That old adage really came into play for Hal Newhouser of the Detroit Tigers in 1945.
Newhouser was not successful in either of his opening performances that season. He lost on Opening Day and in the first game of the World Series.
However, it was his finish that made it a memorable year for the lefthander.
Opening Day for the Tigers was at Sportsman Park on April 17.
Newhouser was the Most Valuable Player the year before, so it must have been quite shocking that he was the losing pitcher in a 7-1 decision to the St. Louis Browns. He lasted six innings and gave up five runs on eight hits. Likely, it wasn’t what was expected from Newhouser, who was 29-9 in 1944.
At 24, Newhouser responded and finished the season with a 25-9 record to earn a second straight MVP honor as he led the Tigers to the World Series to face the Chicago Cubs.
As with his first start of the season, Newhouser’s initial trip to the mound in the opener of the World Series was unspectacular. The Tigers fell 9-0 to the Cubs after Newhouser gave up four runs in the first inning. He would leave two innings later.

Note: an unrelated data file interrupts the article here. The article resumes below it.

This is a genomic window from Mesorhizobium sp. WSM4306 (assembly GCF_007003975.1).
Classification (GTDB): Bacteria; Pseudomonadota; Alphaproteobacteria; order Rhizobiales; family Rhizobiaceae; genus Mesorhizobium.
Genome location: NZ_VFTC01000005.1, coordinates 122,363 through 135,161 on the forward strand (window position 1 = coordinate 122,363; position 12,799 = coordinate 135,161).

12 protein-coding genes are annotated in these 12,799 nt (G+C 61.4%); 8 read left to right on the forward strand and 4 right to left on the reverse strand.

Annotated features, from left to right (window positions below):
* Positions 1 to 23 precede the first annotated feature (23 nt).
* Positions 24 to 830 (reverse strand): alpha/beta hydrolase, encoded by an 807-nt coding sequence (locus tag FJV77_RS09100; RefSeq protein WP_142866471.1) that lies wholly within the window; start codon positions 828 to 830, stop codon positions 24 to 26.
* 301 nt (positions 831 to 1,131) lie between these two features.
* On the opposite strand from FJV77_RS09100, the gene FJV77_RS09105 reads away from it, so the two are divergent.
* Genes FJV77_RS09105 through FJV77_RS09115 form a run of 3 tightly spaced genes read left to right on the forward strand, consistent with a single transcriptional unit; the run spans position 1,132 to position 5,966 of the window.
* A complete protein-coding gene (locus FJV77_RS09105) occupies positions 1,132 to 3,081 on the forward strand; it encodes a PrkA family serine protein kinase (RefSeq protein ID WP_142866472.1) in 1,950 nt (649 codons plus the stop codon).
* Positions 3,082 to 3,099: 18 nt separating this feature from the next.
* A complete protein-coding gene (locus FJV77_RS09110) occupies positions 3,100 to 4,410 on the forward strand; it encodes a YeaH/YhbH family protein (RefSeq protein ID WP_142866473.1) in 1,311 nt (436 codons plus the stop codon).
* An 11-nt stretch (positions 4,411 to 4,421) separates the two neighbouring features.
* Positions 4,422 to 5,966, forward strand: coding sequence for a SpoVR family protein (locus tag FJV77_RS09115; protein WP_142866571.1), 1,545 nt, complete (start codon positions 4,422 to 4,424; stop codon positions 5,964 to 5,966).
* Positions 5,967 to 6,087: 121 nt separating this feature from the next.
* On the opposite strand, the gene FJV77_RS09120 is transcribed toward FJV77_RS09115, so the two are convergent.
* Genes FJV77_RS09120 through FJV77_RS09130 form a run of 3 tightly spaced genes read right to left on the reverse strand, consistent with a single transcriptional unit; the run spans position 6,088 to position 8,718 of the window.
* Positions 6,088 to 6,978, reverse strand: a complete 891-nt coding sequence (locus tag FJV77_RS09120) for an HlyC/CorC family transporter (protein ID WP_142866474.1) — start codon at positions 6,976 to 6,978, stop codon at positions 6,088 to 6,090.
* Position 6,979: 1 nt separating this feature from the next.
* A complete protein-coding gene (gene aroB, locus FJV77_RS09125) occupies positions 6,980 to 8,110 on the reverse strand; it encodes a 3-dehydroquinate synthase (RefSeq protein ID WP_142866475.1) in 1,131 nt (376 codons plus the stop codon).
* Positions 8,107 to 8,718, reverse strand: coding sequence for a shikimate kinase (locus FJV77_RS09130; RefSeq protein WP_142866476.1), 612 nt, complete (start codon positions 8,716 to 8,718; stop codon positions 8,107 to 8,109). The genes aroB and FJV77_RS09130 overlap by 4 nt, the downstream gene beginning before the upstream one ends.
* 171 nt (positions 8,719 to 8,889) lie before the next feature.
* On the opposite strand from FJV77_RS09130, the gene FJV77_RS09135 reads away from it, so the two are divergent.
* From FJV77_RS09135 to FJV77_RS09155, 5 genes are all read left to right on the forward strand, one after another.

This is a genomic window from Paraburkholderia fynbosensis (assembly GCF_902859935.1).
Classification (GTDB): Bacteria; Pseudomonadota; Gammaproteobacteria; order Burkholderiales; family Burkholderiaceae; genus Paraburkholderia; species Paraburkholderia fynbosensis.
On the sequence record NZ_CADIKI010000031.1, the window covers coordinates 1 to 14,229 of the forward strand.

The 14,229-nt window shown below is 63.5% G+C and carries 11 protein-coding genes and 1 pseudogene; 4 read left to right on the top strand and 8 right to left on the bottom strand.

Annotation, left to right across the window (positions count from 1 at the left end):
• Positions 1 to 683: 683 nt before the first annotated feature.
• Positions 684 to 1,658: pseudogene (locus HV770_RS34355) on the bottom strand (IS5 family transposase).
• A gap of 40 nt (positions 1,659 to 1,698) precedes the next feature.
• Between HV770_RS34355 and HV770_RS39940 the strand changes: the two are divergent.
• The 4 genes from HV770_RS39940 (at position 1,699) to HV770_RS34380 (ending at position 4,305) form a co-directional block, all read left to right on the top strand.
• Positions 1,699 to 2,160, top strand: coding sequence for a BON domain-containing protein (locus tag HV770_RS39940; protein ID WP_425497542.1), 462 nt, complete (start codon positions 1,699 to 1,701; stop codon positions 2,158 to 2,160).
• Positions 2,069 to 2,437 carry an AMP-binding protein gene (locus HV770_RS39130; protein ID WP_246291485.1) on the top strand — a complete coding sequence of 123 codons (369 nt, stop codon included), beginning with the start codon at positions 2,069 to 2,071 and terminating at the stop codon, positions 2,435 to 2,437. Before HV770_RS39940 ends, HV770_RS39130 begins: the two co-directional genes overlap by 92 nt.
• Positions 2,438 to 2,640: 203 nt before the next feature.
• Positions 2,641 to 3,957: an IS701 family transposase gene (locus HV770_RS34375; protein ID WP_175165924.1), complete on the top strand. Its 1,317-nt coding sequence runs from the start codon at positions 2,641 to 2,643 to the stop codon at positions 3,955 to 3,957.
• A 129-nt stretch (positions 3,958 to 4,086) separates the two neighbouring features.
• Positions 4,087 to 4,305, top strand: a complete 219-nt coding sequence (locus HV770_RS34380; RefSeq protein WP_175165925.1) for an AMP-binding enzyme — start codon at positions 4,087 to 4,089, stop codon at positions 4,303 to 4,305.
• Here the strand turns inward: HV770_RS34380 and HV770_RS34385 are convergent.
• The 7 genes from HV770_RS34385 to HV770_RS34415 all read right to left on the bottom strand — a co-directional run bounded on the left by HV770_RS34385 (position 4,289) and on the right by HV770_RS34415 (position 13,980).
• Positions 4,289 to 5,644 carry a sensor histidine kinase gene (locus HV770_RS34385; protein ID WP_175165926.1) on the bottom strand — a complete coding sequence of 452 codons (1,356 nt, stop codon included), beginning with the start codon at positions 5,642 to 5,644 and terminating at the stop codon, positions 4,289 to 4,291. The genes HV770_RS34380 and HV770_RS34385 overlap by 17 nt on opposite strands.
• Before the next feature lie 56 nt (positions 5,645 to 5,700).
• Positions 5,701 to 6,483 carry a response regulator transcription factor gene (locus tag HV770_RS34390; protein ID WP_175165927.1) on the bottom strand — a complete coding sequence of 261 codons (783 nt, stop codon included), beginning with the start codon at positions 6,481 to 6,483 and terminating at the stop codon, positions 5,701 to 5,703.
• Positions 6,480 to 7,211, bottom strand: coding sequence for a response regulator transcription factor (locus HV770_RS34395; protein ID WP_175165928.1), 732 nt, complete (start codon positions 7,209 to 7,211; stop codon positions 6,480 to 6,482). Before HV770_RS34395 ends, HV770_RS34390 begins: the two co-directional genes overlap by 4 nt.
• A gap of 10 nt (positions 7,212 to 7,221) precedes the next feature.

But Newhouser answered the call later in the series. He tossed complete game victories in the fifth and seventh contests as the Tigers won the title.
Newhouser won the Triple Crown for pitching in 1945 with 25 wins, 212 strikeouts with an 1.81 ERA.
In his 17-year career, the seven-time all-star finished with a 207-150 mark with all but seven of the victories for the Tigers. Newhouser pitched during the 1954-55 seasons for the Cleveland Indians.
The Detroit native was elected to the Baseball Hall of Fame in 1992.